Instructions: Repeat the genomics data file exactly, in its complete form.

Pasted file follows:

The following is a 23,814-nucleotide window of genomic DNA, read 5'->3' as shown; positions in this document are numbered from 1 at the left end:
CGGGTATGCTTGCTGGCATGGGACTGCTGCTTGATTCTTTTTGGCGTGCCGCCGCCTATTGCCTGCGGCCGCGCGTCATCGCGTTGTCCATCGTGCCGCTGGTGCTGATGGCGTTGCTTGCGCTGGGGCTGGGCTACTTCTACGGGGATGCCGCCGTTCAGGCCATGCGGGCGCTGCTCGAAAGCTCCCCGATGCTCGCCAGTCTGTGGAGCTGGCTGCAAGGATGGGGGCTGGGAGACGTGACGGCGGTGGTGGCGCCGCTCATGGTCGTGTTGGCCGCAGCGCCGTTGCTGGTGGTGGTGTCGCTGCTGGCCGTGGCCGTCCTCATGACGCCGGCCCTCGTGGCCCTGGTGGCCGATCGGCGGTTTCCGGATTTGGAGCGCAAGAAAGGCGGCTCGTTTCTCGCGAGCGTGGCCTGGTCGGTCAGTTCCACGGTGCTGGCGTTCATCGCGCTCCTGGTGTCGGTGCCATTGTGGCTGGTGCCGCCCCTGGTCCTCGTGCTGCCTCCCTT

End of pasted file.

The following is a 23,814-nucleotide window of genomic DNA, read 5'->3' as shown; positions in this document are numbered from 1 at the left end:
CGGGTATGCTTGCTGGCATGGGACTGCTGCTTGATTCTTTTTGGCGTGCCGCCGCCTATTGCCTGCGGCCGCGCGTCATCGCGTTGTCCATCGTGCCGCTGGTGCTGATGGCGTTGCTTGCGCTGGGGCTGGGCTACTTCTACGGGGATGCCGCCGTTCAGGCCATGCGGGCGCTGCTCGAAAGCTCCCCGATGCTCGCCAGTCTGTGGAGCTGGCTGCAAGGATGGGGGCTGGGAGACGTGACGGCGGTGGTGGCGCCGCTCATGGTCGTGTTGGCCGCAGCGCCGTTGCTGGTGGTGGTGTCGCTGCTGGCCGTGGCCGTCCTCATGACGCCGGCCCTCGTGGCCCTGGTGGCCGATCGGCGGTTTCCGGATTTGGAGCGCAAGAAAGGCGGCTCGTTTCTCGCGAGCGTGGCCTGGTCGGTCAGTTCCACGGTGCTGGCGTTCATCGCGCTCCTGGTGTCGGTGCCATTGTGGCTGGTGCCGCCCCTGGTCCTCGTGCTGCCTCCCTT